Purpose: The aim of this study was to determine whether participation in Radiology Support, Communication and Alignment Network (R-SCAN) results in a reduction of inappropriate imaging in a wide range of real-world clinical environments.
Methods: This quality improvement study used imaging data from 27 US academic and private practices that completed R-SCAN projects between January 25, 2015, and August 8, 2018. Each project consisted of baseline, educational (intervention), and posteducational phases. Baseline and posteducational imaging cases were rated as high, medium, or low value on the basis of validated ACR Appropriateness Criteria®. Four cohorts were generated: a comprehensive cohort that included all eligible practices and three topic-specific cohorts that included practices that completed projects of specific Choosing Wisely topics (pulmonary embolism, adnexal cyst, and low back pain). Changes in the proportion of high-value cases after R-SCAN intervention were assessed for each cohort using generalized estimating equation logistic regression, and changes in the number of low-value cases were analyzed using Poisson regression.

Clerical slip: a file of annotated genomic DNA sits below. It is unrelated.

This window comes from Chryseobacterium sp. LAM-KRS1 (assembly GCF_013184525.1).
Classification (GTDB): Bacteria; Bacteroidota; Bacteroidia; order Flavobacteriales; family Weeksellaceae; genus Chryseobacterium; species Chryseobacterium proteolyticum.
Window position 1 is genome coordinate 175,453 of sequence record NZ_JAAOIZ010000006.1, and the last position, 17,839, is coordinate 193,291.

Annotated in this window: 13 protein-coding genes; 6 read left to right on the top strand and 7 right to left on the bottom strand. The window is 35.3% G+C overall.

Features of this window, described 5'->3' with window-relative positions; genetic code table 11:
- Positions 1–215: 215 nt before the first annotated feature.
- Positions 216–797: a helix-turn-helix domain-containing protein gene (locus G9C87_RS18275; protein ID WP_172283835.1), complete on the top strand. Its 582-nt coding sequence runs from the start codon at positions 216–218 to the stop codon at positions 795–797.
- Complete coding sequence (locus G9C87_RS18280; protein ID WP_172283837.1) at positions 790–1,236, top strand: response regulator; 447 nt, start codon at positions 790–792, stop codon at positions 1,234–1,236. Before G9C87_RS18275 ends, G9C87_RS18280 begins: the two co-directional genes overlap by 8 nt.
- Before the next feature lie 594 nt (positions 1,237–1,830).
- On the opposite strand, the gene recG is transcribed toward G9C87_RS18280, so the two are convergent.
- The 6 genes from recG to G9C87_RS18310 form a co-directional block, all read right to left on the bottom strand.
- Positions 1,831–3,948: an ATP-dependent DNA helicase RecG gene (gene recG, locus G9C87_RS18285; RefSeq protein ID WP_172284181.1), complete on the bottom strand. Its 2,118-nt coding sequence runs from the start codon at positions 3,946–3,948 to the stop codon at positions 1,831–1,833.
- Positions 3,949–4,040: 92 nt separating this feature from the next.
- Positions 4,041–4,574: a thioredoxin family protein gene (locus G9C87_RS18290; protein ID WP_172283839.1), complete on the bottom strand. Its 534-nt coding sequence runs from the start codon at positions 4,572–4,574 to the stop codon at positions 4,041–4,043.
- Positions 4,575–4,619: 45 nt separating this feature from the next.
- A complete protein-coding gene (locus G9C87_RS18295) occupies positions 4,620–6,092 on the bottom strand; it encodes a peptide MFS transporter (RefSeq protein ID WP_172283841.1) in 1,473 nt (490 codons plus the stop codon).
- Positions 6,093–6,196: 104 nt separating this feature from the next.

Results: Use of R-SCAN in the comprehensive cohort resulted in a greater proportion of high-value imaging cases (from 57% to 79%; odds ratio, 2.69; 95% confidence interval, 1.50-4.86; P = .001) and 345 fewer low-value cases after intervention (incidence rate ratio, 0.45; 95% confidence interval, 0.29-0.70; P < .001). Similar changes in proportion of high-value cases and number of low-value cases were found for the pulmonary embolism, adnexal cyst, and low back pain cohorts.
Conclusions: R-SCAN participation was associated with a reduced likelihood of inappropriate imaging and is thus a promising tool to enhance the quality of patient care and promote wise use of health care resources.
Keywords: Medical imaging overutilization; clinical decision support; value-based care.
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